Posts Tagged: migration
The painted ladies are on move.
Scores of painted ladies (Vanessa cardui) are now migrating north from their overwintering sites near the U.S. Mexico border.
"Fascinatingly, they arrived in Prescott, Ariz., the same day (as the ones spotted in Benicia)," said butterfly expert Art Shapiro, distinguished professor of evolution and ecology at the University of California, Davis. "I think they're all from south of the border." The annual migration north varies, but can take place as early as late January and as late as mid-April.
The painted ladies spend the winter in the desert, where in the late winter, they breed on desert annual plants, Shapiro says. The adults emerge in February or March and immediately migrate into the Central Valley and foothills, where they breed. Around May, here in the Central Valley, you'll see the caterpillar offspring munching on borage, thistles, fiddleneck and mallows. Then the adults head toward the Pacific Northwest.
"The painted lady moves northward in a generational wave as the season progresses," Shapiro says on his website. "Frequently it disappears altogether from the lowlands in summer. Beginning in August the movement reverses and butterflies head south toward the desert wintering grounds."
"There is no evidence that this species overwinters successfully anywhere in our area, except for very rare individuals maturing in midwinter from really late autumnal larvae."
The painted lady migration may not be as popular as the monarch (Danaus plexippus) migration, but it's fascinating just the same.
Shapiro, who has monitored the butterfly population of California's Central Valley for 42 years, will be speaking at noon on Monday, March 24 on "Ecological Communities and the March of Time" in the Commonwealth Club, 595 Market St., San Francisco. For program detail and registration, please see the club website. His talk is open to the public. For a discount, access the website and use the coupon code, "friendsforshapiro," said spokesperson Chisako Ress (firstname.lastname@example.org).
A female butterfly, a painted lady, nectaring on Spanish lavender on March 8 in the Benicia Community Garden. (Photo by Kathy Keatley Garvey)
Painted lady twists around for a better shot at the nectar. (Photo by Kathy Keatley Garvey)
The painted ladies are back.
No, not the Victorian and Edwardian homes painted in three colors. No, not women wearing excessive amounts of makeup and pounding the sidewalk with their stiletto heels.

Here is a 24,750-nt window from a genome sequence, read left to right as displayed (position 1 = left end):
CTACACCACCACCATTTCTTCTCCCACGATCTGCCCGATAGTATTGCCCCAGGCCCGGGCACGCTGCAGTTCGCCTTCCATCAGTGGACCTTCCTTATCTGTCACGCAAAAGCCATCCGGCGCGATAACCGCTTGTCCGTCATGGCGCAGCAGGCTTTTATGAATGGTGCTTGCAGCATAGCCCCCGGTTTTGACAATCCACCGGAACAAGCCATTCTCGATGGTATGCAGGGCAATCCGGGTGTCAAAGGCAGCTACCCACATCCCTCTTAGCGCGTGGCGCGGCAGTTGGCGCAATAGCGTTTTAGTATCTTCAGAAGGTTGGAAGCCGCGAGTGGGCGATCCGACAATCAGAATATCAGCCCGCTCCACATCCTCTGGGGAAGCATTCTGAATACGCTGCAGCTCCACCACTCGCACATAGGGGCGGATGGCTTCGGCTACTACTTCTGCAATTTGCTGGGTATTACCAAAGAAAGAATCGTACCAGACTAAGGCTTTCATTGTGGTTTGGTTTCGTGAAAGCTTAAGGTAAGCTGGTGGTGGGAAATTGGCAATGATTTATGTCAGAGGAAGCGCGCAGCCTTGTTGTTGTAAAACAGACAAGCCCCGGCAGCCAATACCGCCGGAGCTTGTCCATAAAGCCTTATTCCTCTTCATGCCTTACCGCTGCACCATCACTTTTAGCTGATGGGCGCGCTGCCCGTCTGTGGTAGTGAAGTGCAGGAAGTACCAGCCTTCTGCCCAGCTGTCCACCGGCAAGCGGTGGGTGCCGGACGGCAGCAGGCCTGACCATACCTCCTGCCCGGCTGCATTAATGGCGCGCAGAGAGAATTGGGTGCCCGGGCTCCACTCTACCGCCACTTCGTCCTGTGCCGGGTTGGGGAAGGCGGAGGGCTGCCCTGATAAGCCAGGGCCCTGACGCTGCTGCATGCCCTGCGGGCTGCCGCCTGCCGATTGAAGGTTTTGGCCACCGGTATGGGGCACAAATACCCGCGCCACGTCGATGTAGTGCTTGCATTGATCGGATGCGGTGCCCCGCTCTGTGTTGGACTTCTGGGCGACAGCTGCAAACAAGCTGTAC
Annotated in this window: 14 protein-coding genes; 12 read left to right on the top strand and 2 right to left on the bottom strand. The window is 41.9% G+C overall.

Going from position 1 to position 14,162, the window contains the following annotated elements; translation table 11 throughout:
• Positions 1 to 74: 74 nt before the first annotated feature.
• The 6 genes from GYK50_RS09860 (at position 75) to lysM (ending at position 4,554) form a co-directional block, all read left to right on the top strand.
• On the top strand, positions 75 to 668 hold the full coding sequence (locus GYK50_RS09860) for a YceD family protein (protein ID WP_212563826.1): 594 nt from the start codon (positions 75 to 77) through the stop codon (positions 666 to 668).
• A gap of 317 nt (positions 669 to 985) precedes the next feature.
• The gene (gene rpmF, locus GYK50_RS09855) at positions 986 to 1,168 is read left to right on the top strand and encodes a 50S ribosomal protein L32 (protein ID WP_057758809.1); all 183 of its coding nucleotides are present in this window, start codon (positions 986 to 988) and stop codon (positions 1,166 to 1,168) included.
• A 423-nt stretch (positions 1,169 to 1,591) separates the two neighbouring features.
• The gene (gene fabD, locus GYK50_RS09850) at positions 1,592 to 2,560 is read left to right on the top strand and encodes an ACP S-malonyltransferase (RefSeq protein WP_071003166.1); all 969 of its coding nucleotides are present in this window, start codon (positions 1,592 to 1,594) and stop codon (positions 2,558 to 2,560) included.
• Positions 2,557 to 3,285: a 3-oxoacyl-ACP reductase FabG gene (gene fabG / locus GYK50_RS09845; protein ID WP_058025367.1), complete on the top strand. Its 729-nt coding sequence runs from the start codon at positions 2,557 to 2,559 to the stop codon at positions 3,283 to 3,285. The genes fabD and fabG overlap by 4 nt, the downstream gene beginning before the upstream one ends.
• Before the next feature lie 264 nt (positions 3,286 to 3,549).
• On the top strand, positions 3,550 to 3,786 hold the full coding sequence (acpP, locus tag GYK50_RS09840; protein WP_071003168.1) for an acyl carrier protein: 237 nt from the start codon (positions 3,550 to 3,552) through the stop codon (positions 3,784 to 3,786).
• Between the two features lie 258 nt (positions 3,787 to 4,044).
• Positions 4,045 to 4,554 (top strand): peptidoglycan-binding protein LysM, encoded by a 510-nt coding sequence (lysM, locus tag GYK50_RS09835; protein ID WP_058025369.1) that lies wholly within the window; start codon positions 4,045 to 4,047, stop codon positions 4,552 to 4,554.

These are BUTTERFLIES.
"Another Painted Lady (Vanessa cardui) migration is occurring in north-central
Why hints of overwintering and breeding? Because the insects "were in good condition and did not appear to have migrated long distances," Shapiro says. "They also did not show the usual color-and-pattern signs of having been generated in the desert, but they were not produced locally in the Davis-Sacramento region and were seemingly confined to the west side of the Valley."
Shapiro reports that the first wave from the desert showed up in mid-March. "We received reports of significant numbers migrating through the Sierra at
We saw them last weekend passing through parts of Solano and Yolo counties. They were moving fast and flying low.
"These butterflies are powered by yellow fat carried over from the caterpillar stage and fly like 'bats out of hell' from the Southeast to the Northwest a few feet off the ground, not stopping for food or sex until their fat reserves become depleted," Shaparo. He spotted a few feeding and one female was laying eggs.
Shapiro is updating the migration on the home page of his Web site. It's a must-read. You can learn more about Painted Ladies inside his Web site. See also pages 48-51 and 195-200 of his Field Guide to Butterflies of the San Francisco Bay and Sacramento Valley Regions (
Got a migration report or a video to offer him for his Web site? You can email him at email@example.com.
Meanwhile, those Painted Ladies are absolutely gorgeous. We've heard far too much about ballistic bailouts, burgeoning bonuses and mortage meltdowns--and not enough about the Painted Ladies.
Bring 'em on!/st1:placename>/st1:placetype>/st1:place>/st1:placetype>/st1:placename>/o:p>/st1:personname>/st1:state>/st1:place>/em>/o:smarttagtype>/o:smarttagtype>/o:smarttagtype>/o:smarttagtype>/o:smarttagtype>/o:p>/o:smarttagtype>